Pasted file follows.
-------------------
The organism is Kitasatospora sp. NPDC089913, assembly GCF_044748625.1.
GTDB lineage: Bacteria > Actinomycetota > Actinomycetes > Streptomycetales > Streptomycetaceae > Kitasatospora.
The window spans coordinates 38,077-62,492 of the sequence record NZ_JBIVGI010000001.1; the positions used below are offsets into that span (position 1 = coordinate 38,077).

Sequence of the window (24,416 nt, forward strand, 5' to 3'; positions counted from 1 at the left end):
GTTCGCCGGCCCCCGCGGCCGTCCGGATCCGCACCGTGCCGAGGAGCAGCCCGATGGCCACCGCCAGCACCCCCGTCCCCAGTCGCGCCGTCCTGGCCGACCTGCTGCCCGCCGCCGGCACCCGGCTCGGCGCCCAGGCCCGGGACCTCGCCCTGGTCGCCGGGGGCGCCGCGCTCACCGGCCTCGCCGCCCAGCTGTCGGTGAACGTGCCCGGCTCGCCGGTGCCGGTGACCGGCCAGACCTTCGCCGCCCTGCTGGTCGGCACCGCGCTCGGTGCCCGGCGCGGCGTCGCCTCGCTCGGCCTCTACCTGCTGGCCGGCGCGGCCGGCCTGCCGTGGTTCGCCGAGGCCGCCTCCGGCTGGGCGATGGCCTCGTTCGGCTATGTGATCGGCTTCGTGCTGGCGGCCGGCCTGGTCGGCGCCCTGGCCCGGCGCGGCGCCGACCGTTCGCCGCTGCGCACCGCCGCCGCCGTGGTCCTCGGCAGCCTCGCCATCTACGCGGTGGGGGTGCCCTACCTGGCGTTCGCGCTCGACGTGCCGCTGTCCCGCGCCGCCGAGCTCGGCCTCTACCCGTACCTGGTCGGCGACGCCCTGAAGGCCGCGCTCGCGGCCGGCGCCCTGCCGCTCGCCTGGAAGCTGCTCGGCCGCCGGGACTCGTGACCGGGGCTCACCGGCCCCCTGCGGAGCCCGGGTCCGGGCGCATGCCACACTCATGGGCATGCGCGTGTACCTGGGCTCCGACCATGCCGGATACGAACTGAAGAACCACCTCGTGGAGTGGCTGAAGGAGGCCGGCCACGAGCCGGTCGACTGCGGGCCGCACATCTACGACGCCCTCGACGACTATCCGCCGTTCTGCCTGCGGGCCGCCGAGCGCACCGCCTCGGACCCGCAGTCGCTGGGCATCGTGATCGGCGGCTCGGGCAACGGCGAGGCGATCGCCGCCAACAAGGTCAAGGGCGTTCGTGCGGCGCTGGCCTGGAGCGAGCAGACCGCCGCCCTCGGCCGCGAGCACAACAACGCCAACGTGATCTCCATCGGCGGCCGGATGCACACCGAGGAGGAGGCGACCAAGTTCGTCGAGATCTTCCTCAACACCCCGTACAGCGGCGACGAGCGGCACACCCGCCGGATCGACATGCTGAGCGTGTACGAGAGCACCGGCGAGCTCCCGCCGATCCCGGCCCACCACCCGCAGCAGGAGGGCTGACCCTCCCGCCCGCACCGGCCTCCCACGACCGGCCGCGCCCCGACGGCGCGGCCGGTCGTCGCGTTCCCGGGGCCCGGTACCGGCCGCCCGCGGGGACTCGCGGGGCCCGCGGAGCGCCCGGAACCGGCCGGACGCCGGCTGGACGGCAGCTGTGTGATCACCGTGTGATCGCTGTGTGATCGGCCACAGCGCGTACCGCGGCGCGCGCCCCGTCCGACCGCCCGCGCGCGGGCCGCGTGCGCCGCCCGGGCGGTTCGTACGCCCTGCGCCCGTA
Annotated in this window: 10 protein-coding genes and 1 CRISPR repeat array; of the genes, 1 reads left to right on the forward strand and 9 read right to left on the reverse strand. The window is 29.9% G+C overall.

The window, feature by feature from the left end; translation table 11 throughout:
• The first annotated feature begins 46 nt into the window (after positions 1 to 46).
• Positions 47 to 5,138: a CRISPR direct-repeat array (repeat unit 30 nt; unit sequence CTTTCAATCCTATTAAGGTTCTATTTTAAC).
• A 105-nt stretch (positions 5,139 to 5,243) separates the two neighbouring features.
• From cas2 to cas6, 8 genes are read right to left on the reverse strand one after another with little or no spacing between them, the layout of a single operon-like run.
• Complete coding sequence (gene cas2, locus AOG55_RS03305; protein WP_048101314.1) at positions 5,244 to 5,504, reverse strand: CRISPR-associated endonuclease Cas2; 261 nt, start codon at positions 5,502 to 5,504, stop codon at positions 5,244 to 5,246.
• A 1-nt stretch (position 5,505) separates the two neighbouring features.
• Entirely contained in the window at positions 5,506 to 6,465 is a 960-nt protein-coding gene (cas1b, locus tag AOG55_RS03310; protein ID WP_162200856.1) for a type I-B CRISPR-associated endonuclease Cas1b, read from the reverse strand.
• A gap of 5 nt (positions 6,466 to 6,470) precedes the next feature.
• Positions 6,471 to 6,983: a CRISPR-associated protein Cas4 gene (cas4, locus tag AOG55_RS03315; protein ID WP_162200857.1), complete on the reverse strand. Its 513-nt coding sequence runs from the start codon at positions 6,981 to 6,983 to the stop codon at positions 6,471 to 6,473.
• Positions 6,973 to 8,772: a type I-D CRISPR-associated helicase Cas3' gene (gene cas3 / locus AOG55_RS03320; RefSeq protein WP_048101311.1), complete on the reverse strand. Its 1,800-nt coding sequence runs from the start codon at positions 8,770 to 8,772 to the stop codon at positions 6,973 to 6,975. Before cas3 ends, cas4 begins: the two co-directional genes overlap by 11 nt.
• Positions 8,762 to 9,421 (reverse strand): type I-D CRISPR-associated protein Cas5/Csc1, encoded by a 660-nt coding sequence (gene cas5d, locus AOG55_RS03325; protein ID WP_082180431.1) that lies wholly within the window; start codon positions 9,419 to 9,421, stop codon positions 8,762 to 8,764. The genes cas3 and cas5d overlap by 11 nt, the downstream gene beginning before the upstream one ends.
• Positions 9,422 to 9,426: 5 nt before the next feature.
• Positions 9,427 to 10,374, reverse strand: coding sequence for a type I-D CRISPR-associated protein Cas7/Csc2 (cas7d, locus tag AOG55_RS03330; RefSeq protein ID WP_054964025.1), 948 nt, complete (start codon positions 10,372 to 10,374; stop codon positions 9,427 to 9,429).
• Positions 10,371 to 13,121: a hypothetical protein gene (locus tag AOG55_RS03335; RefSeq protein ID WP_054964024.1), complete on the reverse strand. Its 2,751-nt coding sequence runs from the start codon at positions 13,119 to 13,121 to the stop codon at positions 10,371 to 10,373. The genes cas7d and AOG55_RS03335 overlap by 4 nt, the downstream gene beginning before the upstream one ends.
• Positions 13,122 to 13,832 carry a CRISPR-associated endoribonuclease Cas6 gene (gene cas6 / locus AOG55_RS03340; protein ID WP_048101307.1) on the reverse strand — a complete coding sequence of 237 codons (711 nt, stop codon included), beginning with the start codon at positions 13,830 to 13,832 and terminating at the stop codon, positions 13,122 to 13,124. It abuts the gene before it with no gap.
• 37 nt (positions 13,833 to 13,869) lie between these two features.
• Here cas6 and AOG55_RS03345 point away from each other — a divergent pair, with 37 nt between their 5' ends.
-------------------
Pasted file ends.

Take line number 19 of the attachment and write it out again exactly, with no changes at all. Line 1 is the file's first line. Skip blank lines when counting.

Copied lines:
• Positions 9,422 to 9,426: 5 nt before the next feature.